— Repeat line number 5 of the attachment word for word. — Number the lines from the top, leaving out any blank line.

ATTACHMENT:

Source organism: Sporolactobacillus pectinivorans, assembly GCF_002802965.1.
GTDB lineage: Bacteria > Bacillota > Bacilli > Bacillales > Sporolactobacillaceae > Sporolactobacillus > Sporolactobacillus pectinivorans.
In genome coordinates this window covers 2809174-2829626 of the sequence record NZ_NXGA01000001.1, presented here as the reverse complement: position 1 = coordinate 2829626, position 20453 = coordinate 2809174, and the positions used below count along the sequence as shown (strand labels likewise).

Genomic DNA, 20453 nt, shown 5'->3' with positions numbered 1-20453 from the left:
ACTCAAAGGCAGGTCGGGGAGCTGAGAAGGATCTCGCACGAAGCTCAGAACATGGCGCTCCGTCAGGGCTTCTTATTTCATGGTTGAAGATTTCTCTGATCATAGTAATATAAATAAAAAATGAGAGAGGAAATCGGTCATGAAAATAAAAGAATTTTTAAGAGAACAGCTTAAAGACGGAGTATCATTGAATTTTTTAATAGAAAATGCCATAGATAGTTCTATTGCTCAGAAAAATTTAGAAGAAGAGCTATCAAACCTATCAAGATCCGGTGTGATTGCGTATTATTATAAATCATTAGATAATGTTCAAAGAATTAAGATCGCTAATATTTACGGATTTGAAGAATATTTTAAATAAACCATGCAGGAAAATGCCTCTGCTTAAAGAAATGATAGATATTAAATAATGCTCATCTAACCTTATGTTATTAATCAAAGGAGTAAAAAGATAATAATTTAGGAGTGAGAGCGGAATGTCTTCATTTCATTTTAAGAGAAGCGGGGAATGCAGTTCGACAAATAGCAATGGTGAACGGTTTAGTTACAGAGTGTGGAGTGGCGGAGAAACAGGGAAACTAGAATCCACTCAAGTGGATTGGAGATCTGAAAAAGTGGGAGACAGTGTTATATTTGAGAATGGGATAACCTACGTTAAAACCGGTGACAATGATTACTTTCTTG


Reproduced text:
ACTCAAAGGCAGGTCGGGGAGCTGAGAAGGATCTCGCACGAAGCTCAGAACATGGCGCTCCGTCAGGGCTTCTTATTTCATGGTTGAAGATTTCTCTGATCATAGTAATATAAATAAAAAATGAGAGAGGAAATCGGTCATGAAAATAAAAGAATTTTTAAGAGAACAGCTTAAAGACGGAGTATCATTGAATTTTTTAATAGAAAATGCCATAGATAGTTCTATTGCTCAGAAAAATTTAGAAGAAGAGCTATCAAACCTATCAAGATCCGGTGTGATTGCGTATTATTATAAATCATTAGATAATGTTCAAAGAATTAAGATCGCTAATATTTACGGATTTGAAGAATATTTTAAATAAACCATGCAGGAAAATGCCTCTGCTTAAAGAAATGATAGATATTAAATAATGCTCATCTAACCTTATGTTATTAATCAAAGGAGTAAAAAGATAATAATTTAGGAGTGAGAGCGGAATGTCTTCATTTCATTTTAAGAGAAGCGGGGAATGCAGTTCGACAAATAGCAATGGTGAACGGTTTAGTTACAGAGTGTGGAGTGGCGGAGAAACAGGGAAACTAGAATCCACTCAAGTGGATTGGAGATCTGAAAAAGTGGGAGACAGTGTTATATTTGAGAATGGGATAACCTACGTTAAAACCGGTGACAATGATTACTTTCTTG